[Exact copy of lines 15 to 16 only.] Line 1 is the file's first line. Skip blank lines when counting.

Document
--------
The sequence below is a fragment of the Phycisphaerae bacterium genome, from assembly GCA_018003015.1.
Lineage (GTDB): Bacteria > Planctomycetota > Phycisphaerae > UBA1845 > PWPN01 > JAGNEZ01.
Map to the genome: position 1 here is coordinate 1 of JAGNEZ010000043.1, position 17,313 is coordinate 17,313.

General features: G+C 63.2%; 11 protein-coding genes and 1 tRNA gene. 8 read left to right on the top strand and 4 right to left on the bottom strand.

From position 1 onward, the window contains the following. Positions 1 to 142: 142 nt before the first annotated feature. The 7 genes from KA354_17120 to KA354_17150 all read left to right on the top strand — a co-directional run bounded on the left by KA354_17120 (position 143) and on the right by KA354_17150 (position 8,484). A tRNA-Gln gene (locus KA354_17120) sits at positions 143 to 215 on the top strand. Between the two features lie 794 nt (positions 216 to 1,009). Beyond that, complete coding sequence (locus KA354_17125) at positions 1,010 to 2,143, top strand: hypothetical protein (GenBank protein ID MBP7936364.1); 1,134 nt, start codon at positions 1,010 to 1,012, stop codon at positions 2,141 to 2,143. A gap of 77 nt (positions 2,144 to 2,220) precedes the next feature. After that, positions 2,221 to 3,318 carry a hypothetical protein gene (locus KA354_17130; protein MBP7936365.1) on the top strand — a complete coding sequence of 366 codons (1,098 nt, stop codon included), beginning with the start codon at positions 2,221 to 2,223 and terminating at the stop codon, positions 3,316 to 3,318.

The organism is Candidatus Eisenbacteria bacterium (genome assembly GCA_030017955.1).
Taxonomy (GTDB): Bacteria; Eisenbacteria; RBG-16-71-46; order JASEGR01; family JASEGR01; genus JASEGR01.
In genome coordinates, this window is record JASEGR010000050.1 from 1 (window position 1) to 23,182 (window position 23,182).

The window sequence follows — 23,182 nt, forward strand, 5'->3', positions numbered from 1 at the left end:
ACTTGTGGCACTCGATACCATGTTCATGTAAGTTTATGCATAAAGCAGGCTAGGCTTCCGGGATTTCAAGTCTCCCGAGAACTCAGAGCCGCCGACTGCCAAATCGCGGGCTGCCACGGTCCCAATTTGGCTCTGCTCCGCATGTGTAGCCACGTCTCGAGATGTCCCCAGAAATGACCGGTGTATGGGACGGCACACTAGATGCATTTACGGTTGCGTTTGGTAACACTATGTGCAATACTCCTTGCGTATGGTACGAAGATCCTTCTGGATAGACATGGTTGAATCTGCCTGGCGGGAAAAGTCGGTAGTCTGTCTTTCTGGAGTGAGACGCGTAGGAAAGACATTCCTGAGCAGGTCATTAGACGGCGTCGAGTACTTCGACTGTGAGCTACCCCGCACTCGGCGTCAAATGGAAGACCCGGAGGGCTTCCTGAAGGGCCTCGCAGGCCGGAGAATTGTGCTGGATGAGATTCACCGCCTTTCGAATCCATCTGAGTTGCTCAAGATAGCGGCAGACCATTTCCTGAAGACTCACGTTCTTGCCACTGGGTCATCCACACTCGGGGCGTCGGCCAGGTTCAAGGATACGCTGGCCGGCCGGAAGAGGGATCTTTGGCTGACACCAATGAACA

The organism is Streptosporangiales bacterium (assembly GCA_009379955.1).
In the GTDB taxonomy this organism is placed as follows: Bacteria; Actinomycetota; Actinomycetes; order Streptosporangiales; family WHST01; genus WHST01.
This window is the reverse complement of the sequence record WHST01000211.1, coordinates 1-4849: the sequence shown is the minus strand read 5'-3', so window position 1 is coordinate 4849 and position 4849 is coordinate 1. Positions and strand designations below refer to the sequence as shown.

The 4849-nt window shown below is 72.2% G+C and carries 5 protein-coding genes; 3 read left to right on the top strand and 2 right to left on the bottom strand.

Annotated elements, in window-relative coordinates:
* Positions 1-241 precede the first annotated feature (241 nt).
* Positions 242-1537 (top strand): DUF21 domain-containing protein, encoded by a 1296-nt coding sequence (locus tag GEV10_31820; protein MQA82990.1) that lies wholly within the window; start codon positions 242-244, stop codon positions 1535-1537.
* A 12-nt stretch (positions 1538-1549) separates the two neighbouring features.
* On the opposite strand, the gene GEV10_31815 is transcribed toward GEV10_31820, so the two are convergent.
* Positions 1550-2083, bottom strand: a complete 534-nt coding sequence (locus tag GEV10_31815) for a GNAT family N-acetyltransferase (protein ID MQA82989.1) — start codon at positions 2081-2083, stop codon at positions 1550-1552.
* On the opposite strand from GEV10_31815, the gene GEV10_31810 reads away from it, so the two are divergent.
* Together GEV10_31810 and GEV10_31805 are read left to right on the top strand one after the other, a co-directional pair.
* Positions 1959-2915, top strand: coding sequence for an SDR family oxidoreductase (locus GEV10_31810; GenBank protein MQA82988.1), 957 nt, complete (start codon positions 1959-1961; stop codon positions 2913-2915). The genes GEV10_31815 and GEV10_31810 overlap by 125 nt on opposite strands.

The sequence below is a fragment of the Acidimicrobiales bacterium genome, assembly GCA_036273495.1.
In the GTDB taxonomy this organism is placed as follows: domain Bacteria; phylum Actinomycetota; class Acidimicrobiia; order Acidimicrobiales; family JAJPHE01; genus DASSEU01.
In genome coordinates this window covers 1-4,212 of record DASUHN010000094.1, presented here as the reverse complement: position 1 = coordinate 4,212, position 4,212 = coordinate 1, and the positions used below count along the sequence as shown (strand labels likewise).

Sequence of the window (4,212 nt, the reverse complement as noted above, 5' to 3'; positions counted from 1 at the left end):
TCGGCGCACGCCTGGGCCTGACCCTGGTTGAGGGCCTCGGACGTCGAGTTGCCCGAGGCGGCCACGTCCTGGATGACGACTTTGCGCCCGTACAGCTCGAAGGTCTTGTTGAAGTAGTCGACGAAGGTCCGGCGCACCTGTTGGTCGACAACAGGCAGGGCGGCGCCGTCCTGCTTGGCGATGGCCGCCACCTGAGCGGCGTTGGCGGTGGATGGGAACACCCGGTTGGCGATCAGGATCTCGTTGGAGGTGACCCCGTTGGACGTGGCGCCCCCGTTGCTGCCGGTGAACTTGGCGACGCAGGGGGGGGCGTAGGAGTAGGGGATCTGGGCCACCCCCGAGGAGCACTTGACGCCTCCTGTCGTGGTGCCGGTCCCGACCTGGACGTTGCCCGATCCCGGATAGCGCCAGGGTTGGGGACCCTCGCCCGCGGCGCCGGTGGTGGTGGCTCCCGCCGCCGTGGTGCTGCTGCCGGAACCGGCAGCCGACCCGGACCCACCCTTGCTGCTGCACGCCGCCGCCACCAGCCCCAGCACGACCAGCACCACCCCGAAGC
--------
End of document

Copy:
Annotated elements, in window-relative coordinates:
* Positions 1-241 precede the first annotated feature (241 nt).